The Kernel Module Programming Interface

The programming interface between the kernel and kernel modules is similar to that of shared libraries3 in user space: a shared library provides (“exports”) a set of functions and variables. A user-space program that uses those functions and variables loads the shared library into its address space. The library loading code makes sure that the library is properly initialized (“constructed”), and that all references to functions and variables implemented in the library are properly resolved so that the program can use them. Similarly, the kernel exports functions and variables to kernel modules. When a kernel module is loaded, the kernel resolves all references to functions and variables implemented in the kernel so that the module can access them, and then it initializes the module. (In this analogy, the kernel module is in the role of the user-space program.)

For both shared libraries and kernel modules, the term symbol refers to a function or variable, and the term exported symbol refers to a symbol that a shared library or the kernel provides. Just as a shared library can depend on other shared libraries (meaning it uses symbols exported by those other libraries), kernel modules can depend on other kernel modules.

When discussing programming interfaces, the term Application Programming Interface (API) is often used to refer to an interface at source code level, and the term Application Binary Interface (ABI) is used to refer to the binary interface of an application. These two terms are also used in conjunction with kernel modules; there, the abbreviations kAPI and kABI (k standing for kernel) are also encountered.

Kernel Module Compatibility

When loading kernel modules, it is essential to ensure that the kernel and modules are compatible. We can ensure this by building the kernel and all modules in the same build which insures all data structures involved are equal. When building the kernel modules separate from the core kernel build, another mechanism is needed to ensure that all the data structures involved are the same.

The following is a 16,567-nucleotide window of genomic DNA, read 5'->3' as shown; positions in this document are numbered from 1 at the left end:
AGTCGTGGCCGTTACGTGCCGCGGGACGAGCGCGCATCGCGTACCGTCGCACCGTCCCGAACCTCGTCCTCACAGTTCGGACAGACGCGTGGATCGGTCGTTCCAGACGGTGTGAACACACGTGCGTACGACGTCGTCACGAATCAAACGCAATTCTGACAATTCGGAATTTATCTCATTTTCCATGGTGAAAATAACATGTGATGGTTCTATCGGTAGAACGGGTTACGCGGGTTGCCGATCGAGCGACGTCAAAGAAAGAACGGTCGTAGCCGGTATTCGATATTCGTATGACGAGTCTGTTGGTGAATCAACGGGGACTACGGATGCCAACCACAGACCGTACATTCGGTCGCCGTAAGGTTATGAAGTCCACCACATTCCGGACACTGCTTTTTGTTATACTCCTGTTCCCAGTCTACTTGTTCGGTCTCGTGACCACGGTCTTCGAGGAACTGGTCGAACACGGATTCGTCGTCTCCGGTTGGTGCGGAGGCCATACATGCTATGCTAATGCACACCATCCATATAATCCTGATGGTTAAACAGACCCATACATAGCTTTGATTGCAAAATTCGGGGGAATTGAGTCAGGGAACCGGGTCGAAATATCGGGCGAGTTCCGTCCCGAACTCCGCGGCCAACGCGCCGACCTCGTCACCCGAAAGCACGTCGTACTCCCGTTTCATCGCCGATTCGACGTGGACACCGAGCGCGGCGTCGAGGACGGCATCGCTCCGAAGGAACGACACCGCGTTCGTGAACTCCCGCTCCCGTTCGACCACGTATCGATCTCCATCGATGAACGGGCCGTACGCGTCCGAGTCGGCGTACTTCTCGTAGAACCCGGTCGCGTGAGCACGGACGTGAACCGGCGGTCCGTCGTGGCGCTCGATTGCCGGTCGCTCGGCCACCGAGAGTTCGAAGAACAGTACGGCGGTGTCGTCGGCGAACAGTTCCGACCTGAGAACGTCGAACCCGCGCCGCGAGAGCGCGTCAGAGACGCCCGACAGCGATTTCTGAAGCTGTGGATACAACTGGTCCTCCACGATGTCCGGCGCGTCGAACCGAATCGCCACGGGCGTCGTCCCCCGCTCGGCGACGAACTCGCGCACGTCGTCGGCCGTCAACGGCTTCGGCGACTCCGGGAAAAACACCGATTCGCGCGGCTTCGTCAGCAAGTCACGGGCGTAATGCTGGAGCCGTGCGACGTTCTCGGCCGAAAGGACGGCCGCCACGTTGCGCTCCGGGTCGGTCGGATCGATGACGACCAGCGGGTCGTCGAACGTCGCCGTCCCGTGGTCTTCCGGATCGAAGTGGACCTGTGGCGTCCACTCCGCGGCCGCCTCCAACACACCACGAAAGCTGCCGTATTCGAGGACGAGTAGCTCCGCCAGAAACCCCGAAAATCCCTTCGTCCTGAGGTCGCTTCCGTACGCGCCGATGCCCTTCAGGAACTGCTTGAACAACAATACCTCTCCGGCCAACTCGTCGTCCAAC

Historically, the kernel and its kernel modules were all built at once. Back then, it was sufficient to ensure that the version strings of the kernel and of all modules were the same; we would just need to ensure that the version string changed whenever an exported symbol became incompatible. When people started building their own kernel modules separately from the rest of the kernel, this weak form of compatibility checking often resulted in breakages. Modules would become incompatible and still load but crash the kernel upon first use of the module, corrupt other parts of the kernel and cause crashes there, or worse, even cause data corruption. Kernel modules built separately from the rest of the kernel could not be handled in a reasonable way with kernel version string comparisons.

To solve this problem, a mechanism called modversions was invented, which assigns a checksum to each exported symbol. The checksums are computed based on how a symbol is defined in the source code; they include the definitions of all data types reachable from each symbol. Instead of making sure that the kernel and module have the same version, the kernel makes sure that the checksums of all the symbols that the module uses match. Modules with checksum mismatches are rejected.

This ensures that a symbol or anything reachable from that symbol changes. However, it might also generate false positives, because a checksum might change even when a module is not actually affected by the change causing the checksum change.

  1. The reliability of unloading and reloading kernel modules depends on the design of the module code and possibly the hardware itself. Unloading should not be a common task in a production environment and when needed, should be done with care.

  2. M. Tim Jones, Anatomy of the Linux kernel: History and architectural decomposition, IBM developerWorks, (2007).

  3. David A. Wheeler, Programming Library HOWTO, The Linux Documentation Project, Section 3: Shared Libraries, (2003).